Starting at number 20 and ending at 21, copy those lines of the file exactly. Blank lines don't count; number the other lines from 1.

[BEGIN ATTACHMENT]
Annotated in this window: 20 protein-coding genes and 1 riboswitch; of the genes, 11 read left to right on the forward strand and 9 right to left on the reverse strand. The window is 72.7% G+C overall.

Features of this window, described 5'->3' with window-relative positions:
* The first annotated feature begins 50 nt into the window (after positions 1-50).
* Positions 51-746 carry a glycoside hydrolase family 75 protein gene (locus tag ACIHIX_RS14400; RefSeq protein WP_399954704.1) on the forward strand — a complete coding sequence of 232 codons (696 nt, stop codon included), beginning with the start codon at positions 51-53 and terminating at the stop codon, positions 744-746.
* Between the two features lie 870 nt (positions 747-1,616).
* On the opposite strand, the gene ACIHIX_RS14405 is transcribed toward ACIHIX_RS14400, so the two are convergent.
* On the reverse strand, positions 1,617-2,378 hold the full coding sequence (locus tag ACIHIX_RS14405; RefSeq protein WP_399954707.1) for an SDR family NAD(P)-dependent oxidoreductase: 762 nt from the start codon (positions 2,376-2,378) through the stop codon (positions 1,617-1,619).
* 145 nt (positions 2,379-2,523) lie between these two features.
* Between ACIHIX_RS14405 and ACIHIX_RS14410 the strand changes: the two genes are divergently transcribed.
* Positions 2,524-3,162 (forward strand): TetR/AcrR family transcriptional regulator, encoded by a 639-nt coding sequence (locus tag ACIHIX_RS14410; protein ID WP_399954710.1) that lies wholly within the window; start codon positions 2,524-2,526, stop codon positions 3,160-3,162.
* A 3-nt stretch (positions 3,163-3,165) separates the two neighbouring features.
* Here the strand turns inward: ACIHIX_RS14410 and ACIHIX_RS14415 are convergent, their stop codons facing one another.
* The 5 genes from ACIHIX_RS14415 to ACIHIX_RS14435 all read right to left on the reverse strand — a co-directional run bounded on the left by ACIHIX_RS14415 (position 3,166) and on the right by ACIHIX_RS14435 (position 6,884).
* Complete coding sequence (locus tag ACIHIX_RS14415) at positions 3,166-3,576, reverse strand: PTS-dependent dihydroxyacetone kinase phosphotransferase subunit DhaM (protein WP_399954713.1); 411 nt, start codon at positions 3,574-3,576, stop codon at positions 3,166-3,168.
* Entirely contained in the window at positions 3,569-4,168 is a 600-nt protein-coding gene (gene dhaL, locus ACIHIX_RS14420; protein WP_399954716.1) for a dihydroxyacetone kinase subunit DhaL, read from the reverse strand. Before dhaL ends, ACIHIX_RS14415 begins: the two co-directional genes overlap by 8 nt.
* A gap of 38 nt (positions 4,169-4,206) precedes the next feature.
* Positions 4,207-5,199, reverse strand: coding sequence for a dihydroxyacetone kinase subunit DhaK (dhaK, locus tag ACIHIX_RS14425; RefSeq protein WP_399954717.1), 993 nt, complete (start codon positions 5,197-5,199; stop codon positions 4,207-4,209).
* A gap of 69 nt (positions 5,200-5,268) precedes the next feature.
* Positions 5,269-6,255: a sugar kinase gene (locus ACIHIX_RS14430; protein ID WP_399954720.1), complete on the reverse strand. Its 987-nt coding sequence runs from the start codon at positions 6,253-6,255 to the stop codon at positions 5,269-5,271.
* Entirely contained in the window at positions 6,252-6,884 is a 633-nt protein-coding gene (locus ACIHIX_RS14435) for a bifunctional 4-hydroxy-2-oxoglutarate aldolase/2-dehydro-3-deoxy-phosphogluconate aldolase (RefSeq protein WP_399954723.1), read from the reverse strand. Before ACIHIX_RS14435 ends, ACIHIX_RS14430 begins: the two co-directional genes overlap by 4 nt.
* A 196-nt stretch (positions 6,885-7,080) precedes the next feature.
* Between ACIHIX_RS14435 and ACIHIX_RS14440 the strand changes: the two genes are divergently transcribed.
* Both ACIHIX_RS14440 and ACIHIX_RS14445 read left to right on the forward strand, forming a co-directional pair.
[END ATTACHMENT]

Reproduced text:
* Entirely contained in the window at positions 6,252-6,884 is a 633-nt protein-coding gene (locus ACIHIX_RS14435) for a bifunctional 4-hydroxy-2-oxoglutarate aldolase/2-dehydro-3-deoxy-phosphogluconate aldolase (RefSeq protein WP_399954723.1), read from the reverse strand. Before ACIHIX_RS14435 ends, ACIHIX_RS14430 begins: the two co-directional genes overlap by 4 nt.
* A 196-nt stretch (positions 6,885-7,080) precedes the next feature.